That may have made you hungry, but also serves as an important lesson in how you create tournament lineups. Let's use Brandin Cooks last week as an example:
Instinctive: Cooks has been tough to predict, might see Patrick Peterson in coverage, and may see less targets with Michael Thomas back.
Emotional: Cooks burned me with a zero at home, so I'm definitely not using him on the road.
Intellectual: In his career, Cooks averages just 63.5 yards and 0.35 TDs on the road, compared to 84.0 yards and 0.73 TDs at home, therefore he is a poor selection when playing on the road.
Intuitive: There are numerous factors working against Cooks, which will drive his ownership down -- likely to sub-5% levels -- despite him being at his lowest salary of the year. While all the concerns about Cooks are valid, there is also the possibility that Peterson covers Thomas or Arizona plays a lot of zone, allowing Cooks to go off. There is also the possibility that given the high over/under and close spread, the game shoots out. With a relatively small investment, such as putting Cooks in 1-in-10 lineups, I could double or even triple my exposure to Cooks relative to the field. I would be giving myself access to one of the highest-upside players in the league while taking only a small risk.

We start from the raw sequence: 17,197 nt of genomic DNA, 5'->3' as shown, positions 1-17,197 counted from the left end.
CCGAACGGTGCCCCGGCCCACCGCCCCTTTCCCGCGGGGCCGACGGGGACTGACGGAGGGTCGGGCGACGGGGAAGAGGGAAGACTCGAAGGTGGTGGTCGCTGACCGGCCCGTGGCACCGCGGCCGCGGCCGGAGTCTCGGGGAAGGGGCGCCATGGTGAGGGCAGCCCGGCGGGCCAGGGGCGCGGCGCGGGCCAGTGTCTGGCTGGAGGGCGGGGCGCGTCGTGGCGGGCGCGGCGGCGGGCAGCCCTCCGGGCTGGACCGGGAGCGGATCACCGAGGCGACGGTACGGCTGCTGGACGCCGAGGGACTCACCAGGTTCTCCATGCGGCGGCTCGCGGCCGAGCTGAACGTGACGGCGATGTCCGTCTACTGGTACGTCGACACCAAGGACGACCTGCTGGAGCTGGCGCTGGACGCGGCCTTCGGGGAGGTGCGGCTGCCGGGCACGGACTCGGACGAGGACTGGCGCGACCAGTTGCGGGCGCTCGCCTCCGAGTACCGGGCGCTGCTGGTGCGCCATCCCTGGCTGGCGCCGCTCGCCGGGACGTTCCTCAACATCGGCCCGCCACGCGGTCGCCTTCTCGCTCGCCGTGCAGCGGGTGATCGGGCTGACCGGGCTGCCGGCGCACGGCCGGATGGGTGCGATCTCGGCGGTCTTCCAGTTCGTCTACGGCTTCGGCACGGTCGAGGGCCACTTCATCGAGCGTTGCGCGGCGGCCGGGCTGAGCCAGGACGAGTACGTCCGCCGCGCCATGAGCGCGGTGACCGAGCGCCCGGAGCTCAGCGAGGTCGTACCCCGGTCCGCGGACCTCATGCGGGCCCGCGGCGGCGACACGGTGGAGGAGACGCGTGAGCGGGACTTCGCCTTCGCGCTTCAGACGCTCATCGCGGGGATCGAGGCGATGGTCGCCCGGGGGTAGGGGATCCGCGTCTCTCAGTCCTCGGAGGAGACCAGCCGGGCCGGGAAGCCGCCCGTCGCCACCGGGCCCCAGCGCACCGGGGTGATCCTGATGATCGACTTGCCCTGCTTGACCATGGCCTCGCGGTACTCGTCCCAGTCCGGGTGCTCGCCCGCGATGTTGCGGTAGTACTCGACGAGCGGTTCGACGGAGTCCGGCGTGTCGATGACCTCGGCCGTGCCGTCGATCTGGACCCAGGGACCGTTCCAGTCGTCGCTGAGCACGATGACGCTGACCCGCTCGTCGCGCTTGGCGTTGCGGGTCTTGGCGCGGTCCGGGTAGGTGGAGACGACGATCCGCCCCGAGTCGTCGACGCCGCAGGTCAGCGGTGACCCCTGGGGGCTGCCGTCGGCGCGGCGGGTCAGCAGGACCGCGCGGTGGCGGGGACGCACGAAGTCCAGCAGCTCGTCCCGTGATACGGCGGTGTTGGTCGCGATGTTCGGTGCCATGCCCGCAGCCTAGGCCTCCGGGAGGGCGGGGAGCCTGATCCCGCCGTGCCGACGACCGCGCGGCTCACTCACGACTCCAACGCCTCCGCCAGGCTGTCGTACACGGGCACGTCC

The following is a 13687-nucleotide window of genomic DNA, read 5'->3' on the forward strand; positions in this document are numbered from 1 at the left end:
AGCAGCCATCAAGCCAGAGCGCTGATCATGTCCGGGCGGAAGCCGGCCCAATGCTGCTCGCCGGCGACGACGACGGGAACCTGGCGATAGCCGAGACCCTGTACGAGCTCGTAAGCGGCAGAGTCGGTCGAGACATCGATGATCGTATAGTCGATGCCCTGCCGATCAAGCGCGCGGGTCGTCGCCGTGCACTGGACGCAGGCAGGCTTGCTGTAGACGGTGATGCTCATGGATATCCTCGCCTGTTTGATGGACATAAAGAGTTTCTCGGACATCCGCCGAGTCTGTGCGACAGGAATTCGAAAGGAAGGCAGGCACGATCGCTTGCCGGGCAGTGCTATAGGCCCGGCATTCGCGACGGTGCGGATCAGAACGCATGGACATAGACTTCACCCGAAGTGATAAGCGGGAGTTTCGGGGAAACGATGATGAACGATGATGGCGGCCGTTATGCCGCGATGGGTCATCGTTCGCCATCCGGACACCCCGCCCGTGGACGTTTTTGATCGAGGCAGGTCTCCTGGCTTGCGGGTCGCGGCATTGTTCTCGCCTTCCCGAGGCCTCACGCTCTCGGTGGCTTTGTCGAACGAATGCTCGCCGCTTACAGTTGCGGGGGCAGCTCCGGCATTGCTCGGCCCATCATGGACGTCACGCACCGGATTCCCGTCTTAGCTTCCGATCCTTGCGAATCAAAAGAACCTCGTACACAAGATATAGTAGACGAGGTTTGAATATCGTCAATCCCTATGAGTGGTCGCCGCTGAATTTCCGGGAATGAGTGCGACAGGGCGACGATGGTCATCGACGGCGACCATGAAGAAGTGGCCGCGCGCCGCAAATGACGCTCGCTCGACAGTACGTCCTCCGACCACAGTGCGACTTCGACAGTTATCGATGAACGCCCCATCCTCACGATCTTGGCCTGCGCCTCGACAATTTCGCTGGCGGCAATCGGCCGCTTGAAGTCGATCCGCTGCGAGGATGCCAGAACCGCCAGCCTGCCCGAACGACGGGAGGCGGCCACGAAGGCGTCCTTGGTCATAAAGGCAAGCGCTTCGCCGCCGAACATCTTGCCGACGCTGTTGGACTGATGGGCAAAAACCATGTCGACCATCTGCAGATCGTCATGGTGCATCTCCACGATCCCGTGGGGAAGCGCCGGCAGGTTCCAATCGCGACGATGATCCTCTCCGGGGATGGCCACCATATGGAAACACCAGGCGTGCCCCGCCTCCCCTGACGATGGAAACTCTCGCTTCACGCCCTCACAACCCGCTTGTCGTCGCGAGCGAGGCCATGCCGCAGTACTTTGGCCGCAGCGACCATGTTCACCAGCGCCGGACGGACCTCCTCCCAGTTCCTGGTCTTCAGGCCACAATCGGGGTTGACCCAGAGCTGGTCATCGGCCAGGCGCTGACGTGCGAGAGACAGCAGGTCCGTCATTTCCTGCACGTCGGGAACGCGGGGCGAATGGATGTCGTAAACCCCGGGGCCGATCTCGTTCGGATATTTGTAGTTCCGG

This concept is very important because consciously balancing the parts of your brain involved in your decision-making process is what could ultimately put you over the top in your DFS career.
While the emotional brain will probably lead you to the most errors, such as basing the decision of whether or not to use a player on how he performed the last time you used him, the instinctive and intellectual brains will undoubtedly lead to success at times, prompting you to continue to let them dominate, while not ever truly accessing your intuitive brain.